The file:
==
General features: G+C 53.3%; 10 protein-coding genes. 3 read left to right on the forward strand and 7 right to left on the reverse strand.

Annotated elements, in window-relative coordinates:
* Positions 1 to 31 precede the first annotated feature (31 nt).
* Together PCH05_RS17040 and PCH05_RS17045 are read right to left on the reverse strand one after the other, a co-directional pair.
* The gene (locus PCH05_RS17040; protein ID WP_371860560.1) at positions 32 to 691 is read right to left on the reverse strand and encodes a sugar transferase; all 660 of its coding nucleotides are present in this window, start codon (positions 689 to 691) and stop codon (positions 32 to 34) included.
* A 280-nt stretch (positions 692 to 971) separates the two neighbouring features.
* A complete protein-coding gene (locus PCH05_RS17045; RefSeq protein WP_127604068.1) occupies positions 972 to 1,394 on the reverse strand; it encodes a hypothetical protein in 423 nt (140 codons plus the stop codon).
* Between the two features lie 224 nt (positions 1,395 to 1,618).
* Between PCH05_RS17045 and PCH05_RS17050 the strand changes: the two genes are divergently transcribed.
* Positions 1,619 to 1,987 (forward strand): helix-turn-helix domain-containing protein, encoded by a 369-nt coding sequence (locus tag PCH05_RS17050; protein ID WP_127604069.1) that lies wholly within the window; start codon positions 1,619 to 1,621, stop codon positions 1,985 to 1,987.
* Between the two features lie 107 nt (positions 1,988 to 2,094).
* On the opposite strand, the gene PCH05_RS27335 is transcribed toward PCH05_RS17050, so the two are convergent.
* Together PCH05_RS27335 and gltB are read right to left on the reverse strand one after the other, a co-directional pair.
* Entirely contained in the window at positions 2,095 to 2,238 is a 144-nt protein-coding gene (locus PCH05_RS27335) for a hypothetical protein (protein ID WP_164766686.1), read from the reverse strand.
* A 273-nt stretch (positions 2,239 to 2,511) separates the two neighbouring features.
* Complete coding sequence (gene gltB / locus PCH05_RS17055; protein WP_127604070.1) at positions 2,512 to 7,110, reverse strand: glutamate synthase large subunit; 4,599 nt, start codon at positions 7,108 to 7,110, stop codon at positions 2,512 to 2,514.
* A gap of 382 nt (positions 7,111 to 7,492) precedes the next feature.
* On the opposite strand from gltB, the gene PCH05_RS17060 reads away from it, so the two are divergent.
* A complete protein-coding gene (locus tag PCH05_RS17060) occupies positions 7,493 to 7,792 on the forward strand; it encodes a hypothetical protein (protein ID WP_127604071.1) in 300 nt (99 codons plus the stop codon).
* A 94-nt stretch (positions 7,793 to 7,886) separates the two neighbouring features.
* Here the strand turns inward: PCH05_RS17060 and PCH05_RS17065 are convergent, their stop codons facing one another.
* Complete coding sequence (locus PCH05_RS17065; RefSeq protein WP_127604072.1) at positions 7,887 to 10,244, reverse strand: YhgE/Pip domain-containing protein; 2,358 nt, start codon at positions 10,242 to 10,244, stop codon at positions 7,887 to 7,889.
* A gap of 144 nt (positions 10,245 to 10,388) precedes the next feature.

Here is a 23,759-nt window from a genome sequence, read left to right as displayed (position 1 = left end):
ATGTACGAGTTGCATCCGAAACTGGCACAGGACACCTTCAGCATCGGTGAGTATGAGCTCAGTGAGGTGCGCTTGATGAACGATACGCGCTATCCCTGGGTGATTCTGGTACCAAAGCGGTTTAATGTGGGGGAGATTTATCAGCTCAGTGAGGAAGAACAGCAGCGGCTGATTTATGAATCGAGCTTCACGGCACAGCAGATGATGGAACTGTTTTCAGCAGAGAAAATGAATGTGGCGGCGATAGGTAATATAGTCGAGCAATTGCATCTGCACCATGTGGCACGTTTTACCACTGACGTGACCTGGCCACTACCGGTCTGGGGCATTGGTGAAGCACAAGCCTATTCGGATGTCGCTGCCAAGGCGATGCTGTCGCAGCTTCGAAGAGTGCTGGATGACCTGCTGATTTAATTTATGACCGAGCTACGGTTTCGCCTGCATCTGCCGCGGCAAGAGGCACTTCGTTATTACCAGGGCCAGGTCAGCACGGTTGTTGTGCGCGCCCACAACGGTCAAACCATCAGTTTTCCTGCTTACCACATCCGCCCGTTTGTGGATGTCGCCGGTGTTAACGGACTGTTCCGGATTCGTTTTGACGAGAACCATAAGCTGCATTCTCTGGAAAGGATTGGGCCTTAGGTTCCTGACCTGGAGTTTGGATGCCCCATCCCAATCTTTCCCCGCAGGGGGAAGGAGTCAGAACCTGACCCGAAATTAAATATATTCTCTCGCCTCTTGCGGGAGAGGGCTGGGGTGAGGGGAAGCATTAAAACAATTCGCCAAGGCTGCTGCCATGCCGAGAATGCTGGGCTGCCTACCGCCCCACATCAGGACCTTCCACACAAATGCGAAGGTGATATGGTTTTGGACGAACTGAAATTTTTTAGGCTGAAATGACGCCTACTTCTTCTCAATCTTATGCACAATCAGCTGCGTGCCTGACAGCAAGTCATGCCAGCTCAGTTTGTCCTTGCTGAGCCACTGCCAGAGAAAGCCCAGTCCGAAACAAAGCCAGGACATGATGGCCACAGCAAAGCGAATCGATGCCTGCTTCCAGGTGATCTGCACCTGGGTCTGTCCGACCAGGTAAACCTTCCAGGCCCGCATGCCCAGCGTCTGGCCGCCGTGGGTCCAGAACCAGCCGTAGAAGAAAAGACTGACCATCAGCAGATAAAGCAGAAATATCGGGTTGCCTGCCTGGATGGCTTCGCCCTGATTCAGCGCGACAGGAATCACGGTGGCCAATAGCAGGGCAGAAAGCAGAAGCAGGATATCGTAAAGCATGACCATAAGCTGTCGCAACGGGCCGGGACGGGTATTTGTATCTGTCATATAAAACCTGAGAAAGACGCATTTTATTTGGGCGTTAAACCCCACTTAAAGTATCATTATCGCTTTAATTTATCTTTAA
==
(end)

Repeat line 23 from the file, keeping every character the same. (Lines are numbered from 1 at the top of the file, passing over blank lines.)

* A gap of 144 nt (positions 10,245 to 10,388) precedes the next feature.